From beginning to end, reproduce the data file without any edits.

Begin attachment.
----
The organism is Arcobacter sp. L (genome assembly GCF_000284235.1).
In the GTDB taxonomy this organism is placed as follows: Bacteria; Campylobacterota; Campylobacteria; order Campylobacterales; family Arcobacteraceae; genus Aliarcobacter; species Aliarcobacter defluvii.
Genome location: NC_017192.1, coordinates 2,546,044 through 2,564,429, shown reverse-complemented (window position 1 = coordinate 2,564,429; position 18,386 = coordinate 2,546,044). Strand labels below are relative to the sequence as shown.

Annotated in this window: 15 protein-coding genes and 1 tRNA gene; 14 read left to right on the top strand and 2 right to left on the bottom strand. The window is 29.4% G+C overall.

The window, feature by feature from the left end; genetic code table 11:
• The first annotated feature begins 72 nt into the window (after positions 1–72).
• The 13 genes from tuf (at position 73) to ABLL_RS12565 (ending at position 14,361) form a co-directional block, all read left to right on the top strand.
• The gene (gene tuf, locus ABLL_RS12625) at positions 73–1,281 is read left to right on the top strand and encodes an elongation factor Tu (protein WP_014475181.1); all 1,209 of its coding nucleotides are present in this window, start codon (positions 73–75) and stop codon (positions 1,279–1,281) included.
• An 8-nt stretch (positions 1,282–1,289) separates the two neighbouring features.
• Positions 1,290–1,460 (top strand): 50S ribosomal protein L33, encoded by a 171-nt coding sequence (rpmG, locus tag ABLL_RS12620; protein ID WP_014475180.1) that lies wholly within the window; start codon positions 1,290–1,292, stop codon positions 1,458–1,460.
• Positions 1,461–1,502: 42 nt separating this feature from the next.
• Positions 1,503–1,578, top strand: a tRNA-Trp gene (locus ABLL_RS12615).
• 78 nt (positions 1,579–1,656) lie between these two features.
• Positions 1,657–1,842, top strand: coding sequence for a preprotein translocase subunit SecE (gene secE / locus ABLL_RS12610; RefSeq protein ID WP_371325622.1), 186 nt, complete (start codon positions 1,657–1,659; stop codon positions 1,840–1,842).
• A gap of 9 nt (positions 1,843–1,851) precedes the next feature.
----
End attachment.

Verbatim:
The organism is Arcobacter sp. L (genome assembly GCF_000284235.1).
In the GTDB taxonomy this organism is placed as follows: Bacteria; Campylobacterota; Campylobacteria; order Campylobacterales; family Arcobacteraceae; genus Aliarcobacter; species Aliarcobacter defluvii.
Genome location: NC_017192.1, coordinates 2,546,044 through 2,564,429, shown reverse-complemented (window position 1 = coordinate 2,564,429; position 18,386 = coordinate 2,546,044). Strand labels below are relative to the sequence as shown.

Annotated in this window: 15 protein-coding genes and 1 tRNA gene; 14 read left to right on the top strand and 2 right to left on the bottom strand. The window is 29.4% G+C overall.

The window, feature by feature from the left end; genetic code table 11:
• The first annotated feature begins 72 nt into the window (after positions 1–72).
• The 13 genes from tuf (at position 73) to ABLL_RS12565 (ending at position 14,361) form a co-directional block, all read left to right on the top strand.
• The gene (gene tuf, locus ABLL_RS12625) at positions 73–1,281 is read left to right on the top strand and encodes an elongation factor Tu (protein WP_014475181.1); all 1,209 of its coding nucleotides are present in this window, start codon (positions 73–75) and stop codon (positions 1,279–1,281) included.
• An 8-nt stretch (positions 1,282–1,289) separates the two neighbouring features.
• Positions 1,290–1,460 (top strand): 50S ribosomal protein L33, encoded by a 171-nt coding sequence (rpmG, locus tag ABLL_RS12620; protein ID WP_014475180.1) that lies wholly within the window; start codon positions 1,290–1,292, stop codon positions 1,458–1,460.
• Positions 1,461–1,502: 42 nt separating this feature from the next.
• Positions 1,503–1,578, top strand: a tRNA-Trp gene (locus ABLL_RS12615).
• 78 nt (positions 1,579–1,656) lie between these two features.
• Positions 1,657–1,842, top strand: coding sequence for a preprotein translocase subunit SecE (gene secE / locus ABLL_RS12610; RefSeq protein ID WP_371325622.1), 186 nt, complete (start codon positions 1,657–1,659; stop codon positions 1,840–1,842).
• A gap of 9 nt (positions 1,843–1,851) precedes the next feature.